The Ghosts of Harpers Ferry


April 23 …

I confess: I can’t recall which river here I photographed. It could be the Potomac. It could be the Shenandoah. What I do feel confident to say is that I am Harper’s Ferry, W VA, where the two rivers converge. I was here, as a kid back in 1964. From the McManamy photo archives …

Scan 39 (1)

Note the head of hair, the erect carriage, the proud bearing, the facial aspect of a youth ready to take on the world.

It’s all a sham. I was posing for a photo, at the pleasure of my domineering dad. What the photo doesn’t reveal is how short I am, one of the shortest in my high school. I am also a hopeless nerd. By virtue of my late birth date, I am at least one year behind in my social development. Add another year to being a bell curve laggard, and some extra time owing to the dynamics of my strange family.

I literally went through high school in a trance, a comma, and it’s impact would resonate deep into adulthood and old age. One day, I’ll write about it. Wait, I already am. It all comes out in small bits and pieces. Anyway …


Here’s a photo I took two or so blocks away and 52 years into my future. At the confluence of two rivers, which opened up transport to markets in the interior and on the coast, this was a logical place to situate a town. In no time, in the early 1800s, Harper’s Ferry became a leading industrial center. The catch was that the town’s greatest asset proved its greatest liability. Perennial flooding doomed the place to near-extinction. Now it exists as a museum piece, part of an historical National Park administered by the National Park Service.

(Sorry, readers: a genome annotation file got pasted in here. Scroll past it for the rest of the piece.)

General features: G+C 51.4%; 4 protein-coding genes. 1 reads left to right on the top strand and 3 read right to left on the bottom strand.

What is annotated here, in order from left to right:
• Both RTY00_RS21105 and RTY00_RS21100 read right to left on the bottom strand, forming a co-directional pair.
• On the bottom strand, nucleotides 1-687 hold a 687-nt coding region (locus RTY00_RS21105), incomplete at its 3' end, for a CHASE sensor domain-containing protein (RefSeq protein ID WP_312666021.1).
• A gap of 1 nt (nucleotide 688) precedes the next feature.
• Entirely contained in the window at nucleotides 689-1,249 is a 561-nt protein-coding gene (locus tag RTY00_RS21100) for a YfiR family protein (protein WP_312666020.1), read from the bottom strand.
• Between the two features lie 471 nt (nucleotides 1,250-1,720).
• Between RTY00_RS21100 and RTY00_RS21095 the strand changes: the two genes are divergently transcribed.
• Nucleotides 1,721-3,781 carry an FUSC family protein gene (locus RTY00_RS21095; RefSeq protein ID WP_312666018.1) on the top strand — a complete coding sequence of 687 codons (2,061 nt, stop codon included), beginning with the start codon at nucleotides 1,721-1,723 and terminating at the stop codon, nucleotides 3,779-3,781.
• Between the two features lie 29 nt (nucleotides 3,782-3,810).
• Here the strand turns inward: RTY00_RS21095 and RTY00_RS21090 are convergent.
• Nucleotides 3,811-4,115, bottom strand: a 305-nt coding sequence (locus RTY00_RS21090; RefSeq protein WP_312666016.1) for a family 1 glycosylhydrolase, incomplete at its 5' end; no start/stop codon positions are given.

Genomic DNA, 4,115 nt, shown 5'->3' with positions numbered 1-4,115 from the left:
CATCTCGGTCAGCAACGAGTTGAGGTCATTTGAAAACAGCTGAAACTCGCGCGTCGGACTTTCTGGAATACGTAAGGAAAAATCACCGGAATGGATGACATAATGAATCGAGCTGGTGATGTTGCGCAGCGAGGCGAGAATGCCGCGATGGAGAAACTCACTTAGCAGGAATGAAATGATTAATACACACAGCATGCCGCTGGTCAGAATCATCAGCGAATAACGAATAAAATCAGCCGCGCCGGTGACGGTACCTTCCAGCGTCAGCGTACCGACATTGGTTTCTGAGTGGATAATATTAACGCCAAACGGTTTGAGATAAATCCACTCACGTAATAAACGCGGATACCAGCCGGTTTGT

But oh what a history. As every school kid knows, this was the site of John Brown’s raid on the Federal Armory, that helped kickstart the Civil War. The plan was to use the seized weapons to arm a slave uprising. Ironically, a stray bullet killed an innocent bystander, a free black man.

Give John Brown credit. With just 21 men, he pulled off the daring raid. But after that, he didn’t have a plan, other than just expecting a slave uprising to materialize on its own. A federal force led by Robert E Lee (then a US officer) easily put down the rebellion.

Because of its strategic location, the place changed hands eight times during the Civil War. In 1862, Lee, now leading a Confederate force about to invade Maryland, sent Stonewall Jackson to take the town. The Battle of Antietam that would eventuate soon after would get all the attention, both as the bloodiest single-day battle in American History and as the battle that gave Lincoln the political opening he needed to issue his Emancipation Proclamation.

But at Harper’s Ferry, we had the largest surrender of US forces during that conflict, more than 12,000 men.

In the meantime, the collaboration between man and nature was nothing short of spectacular. In the west, we tend to regard the scenery as a solo effort, God working alone, such as His Grand Canyon or Painted Desert or Redwood Forest. In the east, the Wow! effect comes from Man’s contribution to God’s handiwork: Iron bridges spanning rivers, stone walls through second-growth forests, derelict brick mill ruins along wooded streams, old barns in fields. As far as iron bridges over rivers goes, it’s hard to top this …


And this view from on high …


Note the church steeple. It’s the same one that appears in the background of my old family photo, albeit from a different angle. The ghosts of a distant past lie in this town, including my own.



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